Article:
SUPREME COURT WEIGHS RIGHTS OF PASSENGERS WHEN POLICE STOP CARS

By LINDA GREENHOUSE  April 24, 2007 Washington Post

WASHINGTON, April 23 — Most people sitting in the passenger seat of a car that has been stopped by a police officer do not feel free to open the door and leave. Neither do most members of the Supreme Court, or so the justices’ comments indicated during an argument Monday on the constitutional rights of passengers in that familiar but uncomfortable situation.
The question of whether a “reasonable? passenger would feel free to leave was significant because that perception is a principal part of the court’s test for whether a “seizure? has taken place within the meaning of the Fourth Amendment, which prohibits unreasonable searches and seizures.
If a reasonable person would not feel constrained, then he or she has not been “seized? and has no basis for complaining that the police have violated the Fourth Amendment. The converse is also true: a person who reasonably feels detained by the police is entitled to challenge the validity of the police action and perhaps to keep illegally seized evidence out of court.
The surprisingly vexing question of the rights of passengers was brought to the Supreme Court by a California man who was a passenger in a car that a police officer stopped, ostensibly to investigate a possibly expired registration. The stop was later found to be improper because, earlier in the day, when the car was parked, the same officer had checked and learned that it was properly registered.
The officer recognized the passenger, Bruce E. Brendlin, as a former convict who was wanted for violating his parole. The officer arrested Mr. Brendlin and, searching both him and the car, found methamphetamine supplies.
Mr. Brendlin eventually pleaded guilty to a narcotics charge but appealed on the ground that the evidence should be suppressed. The California Supreme Court ruled that because only the driver, and not Mr. Brendlin, had been seized by the stop, Mr. Brendlin had no basis for challenging anything that flowed from it.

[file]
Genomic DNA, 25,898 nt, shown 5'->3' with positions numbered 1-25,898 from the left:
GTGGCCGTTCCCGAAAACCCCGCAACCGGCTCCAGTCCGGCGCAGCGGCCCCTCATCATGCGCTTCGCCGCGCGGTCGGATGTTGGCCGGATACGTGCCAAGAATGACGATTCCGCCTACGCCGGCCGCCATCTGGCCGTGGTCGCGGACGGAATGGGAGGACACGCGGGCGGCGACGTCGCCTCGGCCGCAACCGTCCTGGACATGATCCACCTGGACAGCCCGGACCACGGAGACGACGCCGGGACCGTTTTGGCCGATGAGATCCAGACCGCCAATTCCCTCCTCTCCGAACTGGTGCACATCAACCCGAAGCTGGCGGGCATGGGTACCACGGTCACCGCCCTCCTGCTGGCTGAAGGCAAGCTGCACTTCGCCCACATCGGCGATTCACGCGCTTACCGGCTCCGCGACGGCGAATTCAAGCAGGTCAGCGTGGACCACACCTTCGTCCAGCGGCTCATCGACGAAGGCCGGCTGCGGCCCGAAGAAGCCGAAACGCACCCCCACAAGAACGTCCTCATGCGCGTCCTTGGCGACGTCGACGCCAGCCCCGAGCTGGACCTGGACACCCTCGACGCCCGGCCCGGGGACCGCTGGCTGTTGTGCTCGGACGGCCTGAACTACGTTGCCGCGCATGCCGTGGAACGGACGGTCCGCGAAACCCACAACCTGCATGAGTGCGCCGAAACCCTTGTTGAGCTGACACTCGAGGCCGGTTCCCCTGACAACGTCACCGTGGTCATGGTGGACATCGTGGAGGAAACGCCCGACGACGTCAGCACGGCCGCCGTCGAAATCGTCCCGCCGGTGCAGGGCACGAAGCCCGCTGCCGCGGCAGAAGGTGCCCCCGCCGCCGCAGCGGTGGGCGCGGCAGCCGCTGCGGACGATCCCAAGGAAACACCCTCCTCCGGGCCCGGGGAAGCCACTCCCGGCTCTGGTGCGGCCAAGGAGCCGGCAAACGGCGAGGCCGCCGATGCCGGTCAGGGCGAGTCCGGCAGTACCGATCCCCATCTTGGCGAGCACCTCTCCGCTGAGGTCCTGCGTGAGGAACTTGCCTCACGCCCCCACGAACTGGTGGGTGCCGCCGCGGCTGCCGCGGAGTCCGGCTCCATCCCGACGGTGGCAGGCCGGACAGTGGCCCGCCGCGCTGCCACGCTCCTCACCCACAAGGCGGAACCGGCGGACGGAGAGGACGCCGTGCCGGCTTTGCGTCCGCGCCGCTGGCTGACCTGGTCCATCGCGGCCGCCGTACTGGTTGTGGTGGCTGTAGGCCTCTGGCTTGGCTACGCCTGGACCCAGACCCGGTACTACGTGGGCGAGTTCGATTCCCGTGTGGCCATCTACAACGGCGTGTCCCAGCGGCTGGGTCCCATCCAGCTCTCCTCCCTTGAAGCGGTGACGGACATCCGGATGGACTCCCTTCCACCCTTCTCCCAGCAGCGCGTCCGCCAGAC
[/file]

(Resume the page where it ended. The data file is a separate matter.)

Elizabeth M. Campbell, Mr. Brendlin’s lawyer, told the justices that when a police officer makes a traffic stop, “he seizes not only the driver of the car but also the car and every person and everything in that car.?
There might be an exception, she acknowledged in answer to a question from Justice Samuel A. Alito Jr., who asked whether a passenger would be seized if the officer, “before even approaching the car, got on the loudspeaker and said: ‘Driver remain in the car. Passenger, you’re free to go.’ ?
That hypothetical passenger would not be seized, Ms. Campbell said. But typically, she said, “a forward motion stopped by government means, intentionally applied, is a seizure.? Mr. Brendlin was entitled to challenge the search and to have the incriminating evidence excluded, she said.
The court was looking for a general rule to govern the typical passenger case; future cases will turn not on the facts of a particular case but whether there was a seizure as a matter of Fourth Amendment law. Most state courts have ruled that passengers in a typical traffic stop are seized.
Deputy Attorney General Clifford E. Zall of California argued that the driver, but not the passenger, is seized because it is the driver who submits to the officer’s authority by stopping the car. When Mr. Zall referred to “the pervasiveness and commonplace nature of a routine traffic stop,? Justice David H. Souter interrupted him in an incredulous tone. “Have you ever been subject to a traffic stop?? Justice Souter asked.
“Tell the truth now,? Justice Antonin Scalia interjected.
“Yes, yes I have,? Mr. Zall replied.
“O.K.,? Justice Souter said. “The heart rate went up. The blood pressure went up.?
A majority of the justices indicated their belief that the passenger as well as the driver was seized.
Such a conclusion may not be of much help, however, to Mr. Brendlin in his appeal, Brendlin v. California. No. 06-8120, because of an atypical aspect of his case. Many of the justices appeared to think that his arrest as a parole violator, on an existing warrant, was valid, and provided independent justification for the search. Mr. Brendlin could therefore lose his battle while winning the war for others.
 

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